As a safety precaution in the exexmplary embodiment, an extra D-type flip-flop 3112 and a short shift register 3114 have been provided so as to limit the possible extent of the fill-in enabling signal to some fixed number of pixel elements (e.g., eight). Thus, if a fill-in enabling signal is somehow erroneously generated, it will only exist for this maximum period. In particular, the initiation of a fill-in enabling signal will clock flip-flop 3112 to provide a Q output of "1" at the D0 input of the N-stage shift register 3114 which is clocked by second clock signal φ2. When this "1" signal is shifted through to the Nth-stage of shift register 3114, it will also provide a reset to flip-flop 3006 via NOR gate 3110--if that has not already occurred via flip-flops 3104 and 3108 in accordance with the previously described operation.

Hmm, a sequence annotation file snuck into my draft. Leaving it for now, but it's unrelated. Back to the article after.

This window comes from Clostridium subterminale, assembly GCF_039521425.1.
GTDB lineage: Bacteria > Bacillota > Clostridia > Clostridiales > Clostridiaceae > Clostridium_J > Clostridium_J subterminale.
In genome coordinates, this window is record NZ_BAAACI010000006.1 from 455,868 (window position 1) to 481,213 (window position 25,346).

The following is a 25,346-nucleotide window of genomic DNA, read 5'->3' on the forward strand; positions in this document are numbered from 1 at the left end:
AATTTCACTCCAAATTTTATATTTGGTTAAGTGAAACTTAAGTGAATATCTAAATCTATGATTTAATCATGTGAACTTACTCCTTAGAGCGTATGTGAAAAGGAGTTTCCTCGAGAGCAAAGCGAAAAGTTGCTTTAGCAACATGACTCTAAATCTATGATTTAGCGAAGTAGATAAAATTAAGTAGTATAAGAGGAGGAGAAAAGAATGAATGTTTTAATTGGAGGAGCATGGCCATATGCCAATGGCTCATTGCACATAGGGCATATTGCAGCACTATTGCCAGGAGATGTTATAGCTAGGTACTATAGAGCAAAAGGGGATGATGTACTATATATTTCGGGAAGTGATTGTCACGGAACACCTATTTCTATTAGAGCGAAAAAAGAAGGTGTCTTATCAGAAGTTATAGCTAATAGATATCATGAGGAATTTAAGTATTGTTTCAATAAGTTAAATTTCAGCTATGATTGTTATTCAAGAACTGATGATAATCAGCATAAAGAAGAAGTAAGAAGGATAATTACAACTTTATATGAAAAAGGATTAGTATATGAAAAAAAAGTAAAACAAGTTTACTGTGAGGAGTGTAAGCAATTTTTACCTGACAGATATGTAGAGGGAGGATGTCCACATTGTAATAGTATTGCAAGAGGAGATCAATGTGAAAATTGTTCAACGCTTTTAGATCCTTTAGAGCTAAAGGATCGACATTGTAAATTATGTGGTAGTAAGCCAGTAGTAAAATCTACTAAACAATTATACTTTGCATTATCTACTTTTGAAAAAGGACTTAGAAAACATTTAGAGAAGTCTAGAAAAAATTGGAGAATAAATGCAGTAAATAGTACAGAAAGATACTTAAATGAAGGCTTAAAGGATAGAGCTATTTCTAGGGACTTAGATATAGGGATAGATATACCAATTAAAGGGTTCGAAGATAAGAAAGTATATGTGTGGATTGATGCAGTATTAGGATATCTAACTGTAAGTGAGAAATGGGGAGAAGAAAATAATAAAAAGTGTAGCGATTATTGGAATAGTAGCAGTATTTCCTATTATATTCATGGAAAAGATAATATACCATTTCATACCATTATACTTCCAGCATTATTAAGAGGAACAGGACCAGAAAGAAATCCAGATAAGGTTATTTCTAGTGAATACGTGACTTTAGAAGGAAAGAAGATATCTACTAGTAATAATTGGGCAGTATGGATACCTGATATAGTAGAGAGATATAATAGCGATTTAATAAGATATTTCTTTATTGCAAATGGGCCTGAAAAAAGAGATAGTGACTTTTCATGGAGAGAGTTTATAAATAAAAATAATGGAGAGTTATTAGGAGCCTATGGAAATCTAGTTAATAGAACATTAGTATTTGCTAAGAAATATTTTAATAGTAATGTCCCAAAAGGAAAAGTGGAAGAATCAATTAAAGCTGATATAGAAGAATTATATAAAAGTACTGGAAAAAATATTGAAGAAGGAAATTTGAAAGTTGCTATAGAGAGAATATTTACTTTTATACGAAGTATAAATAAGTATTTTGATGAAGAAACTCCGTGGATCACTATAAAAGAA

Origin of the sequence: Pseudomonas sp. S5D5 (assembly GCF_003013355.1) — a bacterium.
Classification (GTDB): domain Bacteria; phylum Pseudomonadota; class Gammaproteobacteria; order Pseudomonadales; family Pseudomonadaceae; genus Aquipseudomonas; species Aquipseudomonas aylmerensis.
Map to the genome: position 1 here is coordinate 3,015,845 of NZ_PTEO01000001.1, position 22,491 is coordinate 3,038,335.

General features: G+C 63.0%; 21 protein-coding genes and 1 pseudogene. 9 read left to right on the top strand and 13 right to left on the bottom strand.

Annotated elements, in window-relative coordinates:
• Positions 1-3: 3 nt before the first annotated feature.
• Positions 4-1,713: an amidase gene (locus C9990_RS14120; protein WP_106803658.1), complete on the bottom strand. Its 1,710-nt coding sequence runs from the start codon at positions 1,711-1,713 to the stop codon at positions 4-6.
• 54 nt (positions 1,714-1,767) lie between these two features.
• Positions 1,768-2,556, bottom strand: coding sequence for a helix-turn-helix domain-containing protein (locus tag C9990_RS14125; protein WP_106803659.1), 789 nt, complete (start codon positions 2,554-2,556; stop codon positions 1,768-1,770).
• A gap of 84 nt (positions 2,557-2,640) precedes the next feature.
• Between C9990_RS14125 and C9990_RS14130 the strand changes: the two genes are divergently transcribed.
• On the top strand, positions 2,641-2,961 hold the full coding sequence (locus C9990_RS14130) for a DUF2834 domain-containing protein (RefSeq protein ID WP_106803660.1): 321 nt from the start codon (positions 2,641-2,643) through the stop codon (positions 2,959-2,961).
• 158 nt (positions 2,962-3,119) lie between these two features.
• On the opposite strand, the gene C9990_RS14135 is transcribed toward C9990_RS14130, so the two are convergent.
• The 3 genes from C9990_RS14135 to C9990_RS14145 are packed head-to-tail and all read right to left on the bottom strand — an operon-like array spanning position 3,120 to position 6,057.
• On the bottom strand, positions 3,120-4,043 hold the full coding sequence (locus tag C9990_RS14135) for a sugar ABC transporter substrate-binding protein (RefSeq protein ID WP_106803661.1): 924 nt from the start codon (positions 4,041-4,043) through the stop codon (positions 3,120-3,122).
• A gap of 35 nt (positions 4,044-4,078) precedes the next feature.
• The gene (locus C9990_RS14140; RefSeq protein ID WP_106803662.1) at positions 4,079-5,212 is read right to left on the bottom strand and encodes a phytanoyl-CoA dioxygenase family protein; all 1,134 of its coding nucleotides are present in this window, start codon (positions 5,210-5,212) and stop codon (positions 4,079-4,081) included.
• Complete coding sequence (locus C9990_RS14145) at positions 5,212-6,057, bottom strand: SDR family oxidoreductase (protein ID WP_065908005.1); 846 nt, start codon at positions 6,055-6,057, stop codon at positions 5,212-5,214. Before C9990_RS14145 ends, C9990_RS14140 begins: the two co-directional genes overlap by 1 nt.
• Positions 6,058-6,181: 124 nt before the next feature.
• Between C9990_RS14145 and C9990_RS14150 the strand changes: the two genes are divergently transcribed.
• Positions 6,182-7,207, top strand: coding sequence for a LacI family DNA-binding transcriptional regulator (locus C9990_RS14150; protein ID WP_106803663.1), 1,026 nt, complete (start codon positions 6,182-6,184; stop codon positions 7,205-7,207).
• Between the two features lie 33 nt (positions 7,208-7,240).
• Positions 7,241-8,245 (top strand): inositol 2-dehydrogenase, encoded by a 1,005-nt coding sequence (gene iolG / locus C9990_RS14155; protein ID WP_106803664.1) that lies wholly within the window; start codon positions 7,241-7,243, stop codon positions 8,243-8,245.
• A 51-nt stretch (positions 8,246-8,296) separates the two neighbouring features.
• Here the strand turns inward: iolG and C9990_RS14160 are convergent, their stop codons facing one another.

As depicted in the exemplary embodiment of FIG. 3, the inhibit control circuit 3016 has a 4-pixel delay 3202 triggered by the cessation of each horizontal blanking pulse (i.e., at the beginning of each new raster line scan). This provides an inhibit control signal for AND gate 3010 and for the set input of flip-flop 3004 via NOR gate 3200. Additionally, a 3-line scan delay 3204 is triggered by the cessation of the vertical blanking pulse (i.e., at the beginning of each new raster scan of a field) so as to also provide a similar inhibiting signal via NOR gate 3200. In this fashion, and for reasons already explained, the extreme left-hand margin (e.g., the 4-pixel width on the left-hand side) and the extreme upper margin (e.g., the top three lines of each scan field) are simply not corrected for dead spots.